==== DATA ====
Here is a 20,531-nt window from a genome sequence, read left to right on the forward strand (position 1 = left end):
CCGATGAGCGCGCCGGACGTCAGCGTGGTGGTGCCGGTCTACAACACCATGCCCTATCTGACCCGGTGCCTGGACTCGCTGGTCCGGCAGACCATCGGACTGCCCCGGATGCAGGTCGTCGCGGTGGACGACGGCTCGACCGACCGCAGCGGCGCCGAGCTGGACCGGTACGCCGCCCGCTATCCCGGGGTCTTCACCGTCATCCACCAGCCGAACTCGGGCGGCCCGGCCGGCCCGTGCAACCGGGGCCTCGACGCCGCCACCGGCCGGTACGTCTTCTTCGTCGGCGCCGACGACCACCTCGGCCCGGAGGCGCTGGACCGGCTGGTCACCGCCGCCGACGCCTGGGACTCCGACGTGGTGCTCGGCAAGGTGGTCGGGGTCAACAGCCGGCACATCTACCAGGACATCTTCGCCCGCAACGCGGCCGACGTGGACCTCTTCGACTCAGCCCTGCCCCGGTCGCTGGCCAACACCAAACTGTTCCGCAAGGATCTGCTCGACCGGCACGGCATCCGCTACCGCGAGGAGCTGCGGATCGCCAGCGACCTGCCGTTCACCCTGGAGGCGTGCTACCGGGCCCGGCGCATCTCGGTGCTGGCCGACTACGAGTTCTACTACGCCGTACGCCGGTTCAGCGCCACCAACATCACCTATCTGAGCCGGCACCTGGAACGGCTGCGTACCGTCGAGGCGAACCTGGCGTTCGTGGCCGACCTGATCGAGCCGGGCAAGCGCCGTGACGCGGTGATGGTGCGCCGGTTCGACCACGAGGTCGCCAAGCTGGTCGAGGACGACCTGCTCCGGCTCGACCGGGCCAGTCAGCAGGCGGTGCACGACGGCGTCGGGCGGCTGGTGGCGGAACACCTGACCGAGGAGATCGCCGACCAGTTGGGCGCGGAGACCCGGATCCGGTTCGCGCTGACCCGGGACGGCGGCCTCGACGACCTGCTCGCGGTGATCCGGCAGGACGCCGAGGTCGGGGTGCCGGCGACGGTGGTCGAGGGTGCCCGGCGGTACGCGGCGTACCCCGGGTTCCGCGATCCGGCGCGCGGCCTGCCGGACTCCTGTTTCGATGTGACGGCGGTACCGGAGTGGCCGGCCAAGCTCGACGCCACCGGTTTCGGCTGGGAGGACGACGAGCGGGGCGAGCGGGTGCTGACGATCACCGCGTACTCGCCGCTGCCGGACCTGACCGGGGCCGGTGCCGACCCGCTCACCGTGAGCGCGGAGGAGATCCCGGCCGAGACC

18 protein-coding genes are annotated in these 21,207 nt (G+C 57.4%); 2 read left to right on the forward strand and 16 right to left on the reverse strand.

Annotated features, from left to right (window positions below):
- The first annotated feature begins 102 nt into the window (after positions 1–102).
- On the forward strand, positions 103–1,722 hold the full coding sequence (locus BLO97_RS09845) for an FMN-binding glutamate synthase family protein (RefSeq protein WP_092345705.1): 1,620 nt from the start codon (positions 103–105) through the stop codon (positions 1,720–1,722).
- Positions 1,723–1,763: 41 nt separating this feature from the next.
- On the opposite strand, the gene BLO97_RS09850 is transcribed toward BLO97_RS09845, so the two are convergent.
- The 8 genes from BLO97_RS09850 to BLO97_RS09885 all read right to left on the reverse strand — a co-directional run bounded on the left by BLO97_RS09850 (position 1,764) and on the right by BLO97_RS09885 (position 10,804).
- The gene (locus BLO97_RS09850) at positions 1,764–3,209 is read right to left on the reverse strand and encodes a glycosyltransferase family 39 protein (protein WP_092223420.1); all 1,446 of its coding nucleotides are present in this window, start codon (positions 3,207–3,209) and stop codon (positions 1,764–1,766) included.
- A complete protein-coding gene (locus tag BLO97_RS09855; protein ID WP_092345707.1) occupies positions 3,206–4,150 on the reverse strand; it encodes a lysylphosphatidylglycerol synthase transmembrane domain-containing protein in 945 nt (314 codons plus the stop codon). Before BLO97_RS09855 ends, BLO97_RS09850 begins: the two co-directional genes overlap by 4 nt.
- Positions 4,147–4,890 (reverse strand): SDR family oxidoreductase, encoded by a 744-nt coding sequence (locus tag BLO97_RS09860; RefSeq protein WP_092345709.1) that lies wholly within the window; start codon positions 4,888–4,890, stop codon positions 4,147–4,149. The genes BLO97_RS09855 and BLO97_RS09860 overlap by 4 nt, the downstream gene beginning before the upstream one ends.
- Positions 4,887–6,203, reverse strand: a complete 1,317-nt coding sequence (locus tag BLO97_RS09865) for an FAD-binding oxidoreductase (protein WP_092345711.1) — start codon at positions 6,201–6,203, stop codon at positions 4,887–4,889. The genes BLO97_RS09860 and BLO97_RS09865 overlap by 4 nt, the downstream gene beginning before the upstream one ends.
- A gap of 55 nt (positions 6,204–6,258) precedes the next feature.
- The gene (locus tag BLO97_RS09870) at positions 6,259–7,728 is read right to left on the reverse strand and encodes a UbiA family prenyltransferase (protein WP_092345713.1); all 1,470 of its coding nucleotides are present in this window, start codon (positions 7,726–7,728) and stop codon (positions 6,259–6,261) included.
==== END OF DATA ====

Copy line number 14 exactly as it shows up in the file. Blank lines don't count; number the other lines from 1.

- A gap of 55 nt (positions 6,204–6,258) precedes the next feature.